The real irony is that the youth of today (my descent into the world of the bitter old goat continues apace – next I’ll be berating the charts for not having any songs with lyrics) absolutely hate being told what to do, yet they’re all queuing up like lemmings to buy a box which tells them what to do ALL THE TIME.

It doesn’t even convert into a TV when it’s not barking orders at you.

If it’s not telling you what to do, it’s telling you just how depressing the road ahead will be; roadworks, traffic jams, accidents, hairpin bends, hurricanes, plagues of locusts – they all lie ahead.

Frankly, I’d rather not know. Being stuck in a motionless line of traffic is the only chance I get to have some of this “me” time I’m always being told about in glossy magazines.

This week, while out and about in my car, two drivers allowed their vehicles to roll backwards into mine while fiddling with their sat-nav.

One had the good grace to wave at me apologetically, the other simply drove away, probably because his sat-nav told him to.

Personally, I like living on the razor’s edge and relying only on a road atlas bought from a Jet garage in 1988 as a means to convey me from one location to another. Isn’t part of the joy of a family day trip the prospect of spending at least a quarter of the journey aimlessly winging it and lying to the children about knowing precisely where you are?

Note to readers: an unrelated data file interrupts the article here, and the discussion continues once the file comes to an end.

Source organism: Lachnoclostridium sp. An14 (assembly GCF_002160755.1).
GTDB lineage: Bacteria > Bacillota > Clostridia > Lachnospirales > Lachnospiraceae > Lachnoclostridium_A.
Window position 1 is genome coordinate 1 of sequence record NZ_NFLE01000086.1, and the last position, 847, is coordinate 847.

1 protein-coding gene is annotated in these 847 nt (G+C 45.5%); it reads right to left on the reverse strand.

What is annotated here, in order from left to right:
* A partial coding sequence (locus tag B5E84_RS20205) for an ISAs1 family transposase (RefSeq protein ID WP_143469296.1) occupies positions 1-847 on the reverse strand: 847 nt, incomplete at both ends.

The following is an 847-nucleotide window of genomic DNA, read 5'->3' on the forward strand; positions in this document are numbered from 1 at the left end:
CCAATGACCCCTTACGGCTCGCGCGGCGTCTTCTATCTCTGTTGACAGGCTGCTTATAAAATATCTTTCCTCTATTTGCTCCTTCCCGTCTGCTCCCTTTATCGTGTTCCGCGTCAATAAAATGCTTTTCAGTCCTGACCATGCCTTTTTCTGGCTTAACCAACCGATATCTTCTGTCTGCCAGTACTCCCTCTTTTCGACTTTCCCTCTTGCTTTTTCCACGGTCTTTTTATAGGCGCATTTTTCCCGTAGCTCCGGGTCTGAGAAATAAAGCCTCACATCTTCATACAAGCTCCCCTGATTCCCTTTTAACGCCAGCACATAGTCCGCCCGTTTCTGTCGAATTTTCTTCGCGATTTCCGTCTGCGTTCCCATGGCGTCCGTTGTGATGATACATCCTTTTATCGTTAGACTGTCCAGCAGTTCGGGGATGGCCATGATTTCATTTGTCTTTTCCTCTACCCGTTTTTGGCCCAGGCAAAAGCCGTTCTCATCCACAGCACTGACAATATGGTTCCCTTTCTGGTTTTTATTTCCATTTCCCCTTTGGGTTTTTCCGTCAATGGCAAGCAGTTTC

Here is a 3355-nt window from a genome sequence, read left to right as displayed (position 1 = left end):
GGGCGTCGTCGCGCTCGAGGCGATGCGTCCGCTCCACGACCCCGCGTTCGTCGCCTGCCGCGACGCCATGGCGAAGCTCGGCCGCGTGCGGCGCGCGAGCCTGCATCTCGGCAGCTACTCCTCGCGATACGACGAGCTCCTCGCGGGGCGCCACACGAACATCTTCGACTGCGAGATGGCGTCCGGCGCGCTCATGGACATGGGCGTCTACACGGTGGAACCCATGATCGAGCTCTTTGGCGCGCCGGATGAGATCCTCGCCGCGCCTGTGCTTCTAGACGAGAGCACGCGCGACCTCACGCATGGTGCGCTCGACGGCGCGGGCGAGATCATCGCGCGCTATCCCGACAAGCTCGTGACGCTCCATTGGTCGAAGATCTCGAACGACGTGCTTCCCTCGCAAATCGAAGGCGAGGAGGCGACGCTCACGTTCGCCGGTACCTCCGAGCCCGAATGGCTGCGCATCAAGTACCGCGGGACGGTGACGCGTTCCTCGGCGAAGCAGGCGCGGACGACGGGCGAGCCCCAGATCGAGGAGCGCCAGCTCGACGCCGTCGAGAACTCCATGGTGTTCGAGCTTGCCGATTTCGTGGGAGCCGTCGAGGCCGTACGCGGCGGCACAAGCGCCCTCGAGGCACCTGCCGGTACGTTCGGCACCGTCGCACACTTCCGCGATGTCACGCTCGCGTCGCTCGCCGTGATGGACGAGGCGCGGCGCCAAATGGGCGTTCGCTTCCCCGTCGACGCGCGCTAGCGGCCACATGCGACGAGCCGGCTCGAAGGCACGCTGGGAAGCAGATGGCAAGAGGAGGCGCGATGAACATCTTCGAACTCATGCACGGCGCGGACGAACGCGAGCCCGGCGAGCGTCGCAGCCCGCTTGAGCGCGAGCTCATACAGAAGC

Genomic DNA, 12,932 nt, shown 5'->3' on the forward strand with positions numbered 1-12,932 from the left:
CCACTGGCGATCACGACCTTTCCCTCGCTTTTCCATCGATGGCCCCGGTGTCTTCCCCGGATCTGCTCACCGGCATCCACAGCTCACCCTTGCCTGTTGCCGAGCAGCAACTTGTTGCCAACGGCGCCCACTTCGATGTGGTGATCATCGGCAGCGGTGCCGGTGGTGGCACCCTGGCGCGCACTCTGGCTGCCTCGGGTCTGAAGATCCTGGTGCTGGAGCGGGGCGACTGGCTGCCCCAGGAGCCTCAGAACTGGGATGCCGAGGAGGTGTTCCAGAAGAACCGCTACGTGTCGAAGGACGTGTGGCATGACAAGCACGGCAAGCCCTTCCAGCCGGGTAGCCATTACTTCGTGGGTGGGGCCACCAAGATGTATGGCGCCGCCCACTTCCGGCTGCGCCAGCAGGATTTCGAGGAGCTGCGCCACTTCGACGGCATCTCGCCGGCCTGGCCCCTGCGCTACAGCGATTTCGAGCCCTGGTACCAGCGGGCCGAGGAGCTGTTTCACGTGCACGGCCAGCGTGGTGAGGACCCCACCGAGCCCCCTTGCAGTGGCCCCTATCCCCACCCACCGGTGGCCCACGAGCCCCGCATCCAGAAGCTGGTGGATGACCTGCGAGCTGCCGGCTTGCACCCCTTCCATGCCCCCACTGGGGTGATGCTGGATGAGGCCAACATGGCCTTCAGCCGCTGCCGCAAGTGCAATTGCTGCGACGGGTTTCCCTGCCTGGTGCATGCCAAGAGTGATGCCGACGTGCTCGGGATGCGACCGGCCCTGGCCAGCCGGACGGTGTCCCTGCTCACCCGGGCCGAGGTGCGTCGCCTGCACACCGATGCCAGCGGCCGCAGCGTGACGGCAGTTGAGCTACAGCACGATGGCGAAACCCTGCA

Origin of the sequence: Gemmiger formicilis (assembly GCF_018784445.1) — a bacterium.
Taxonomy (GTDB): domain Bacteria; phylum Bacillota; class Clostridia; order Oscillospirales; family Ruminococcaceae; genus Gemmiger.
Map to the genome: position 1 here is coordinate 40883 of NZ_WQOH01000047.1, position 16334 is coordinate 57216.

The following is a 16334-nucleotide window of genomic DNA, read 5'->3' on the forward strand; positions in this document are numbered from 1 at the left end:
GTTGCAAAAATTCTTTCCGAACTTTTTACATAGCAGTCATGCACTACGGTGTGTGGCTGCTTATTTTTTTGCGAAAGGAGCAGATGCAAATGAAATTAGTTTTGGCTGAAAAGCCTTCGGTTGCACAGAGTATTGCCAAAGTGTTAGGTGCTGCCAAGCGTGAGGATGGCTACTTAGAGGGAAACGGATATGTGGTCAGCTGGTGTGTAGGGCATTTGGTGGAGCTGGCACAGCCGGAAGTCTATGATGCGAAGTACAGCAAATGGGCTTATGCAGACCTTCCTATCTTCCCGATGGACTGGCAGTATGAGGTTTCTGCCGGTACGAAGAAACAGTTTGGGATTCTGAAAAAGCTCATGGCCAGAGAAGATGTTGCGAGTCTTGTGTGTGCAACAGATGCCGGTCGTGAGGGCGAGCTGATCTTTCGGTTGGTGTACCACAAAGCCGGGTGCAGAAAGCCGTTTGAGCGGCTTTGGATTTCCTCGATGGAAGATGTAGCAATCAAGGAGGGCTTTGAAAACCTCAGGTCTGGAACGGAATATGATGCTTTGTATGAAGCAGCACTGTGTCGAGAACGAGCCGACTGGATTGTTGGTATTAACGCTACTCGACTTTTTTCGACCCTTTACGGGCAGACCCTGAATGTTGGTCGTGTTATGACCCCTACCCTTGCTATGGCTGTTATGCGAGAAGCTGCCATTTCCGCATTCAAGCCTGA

Admittedly, this policy has led to some spectacular “short cuts” through Wales on the way from Norwich to King’s Lynn, but at least I was the master of my own destiny and to my credit, I didn’t end up in a river or dangling from the edge of a cliff.

By the time my children have cars (which, by the way, will be never unless they arrange a police and paramedic escort for every journey they undertake) they won’t need to drive at all, they’ll just get in a car, telepathically relate where they want to go to some kind of gigantic brain on the dashboard and then sit back while the on-board robot serves them moon pills and space juice and drives them straight into the nearest reservoir.

Showing my kids a map and asking them if they could use it to get from a to b will be like giving you or I a mangle, a bar of soap and a tin bucket and asking us to spend the entire day scrubbing the family’s smalls.

They’ll have braying computers built into their toilets to remind them to wipe their bums and wash their hands and a microchip in their forehead telling them when to breathe.

Before sat-nav salesmen grab their green biros to point out to me that their systems are marvellous and I’m the kind of technophobe who makes the sign of a cross if anyone uses so much as a microwave oven in my eyeshot, let me point out that new research proves that I’m right.

Computer Which? a magazine for fearsomely clever boffins who don’t fly into a panic if people start talking to them about jpegs and motherboards commissioned a survey to see just how reliable sat-nav systems are.

The research revealed that an £8 road atlas beat a high-tech satellite navigation system on a simple 70 mile journey, despite the latter costing more than 28 times the price of the book.

Granted, the AA book didn’t look quite as good mounted on the dashboard, but it worked, although to be fair, the survey did note “you need a level-headed passenger with map-reading skills” which cancels out a great deal of hollow-skulled halfwits to whom maps are like flat pack instruction manuals written in Sanskrit.

In a manner of speaking, sat-nav systems are a perfect example of Darwinism – if you blindly drive your car into a ford or to the edge of a cliff because a jumped-up calculator tells you to then you’re proving the theory that only the fittest deserve to survive.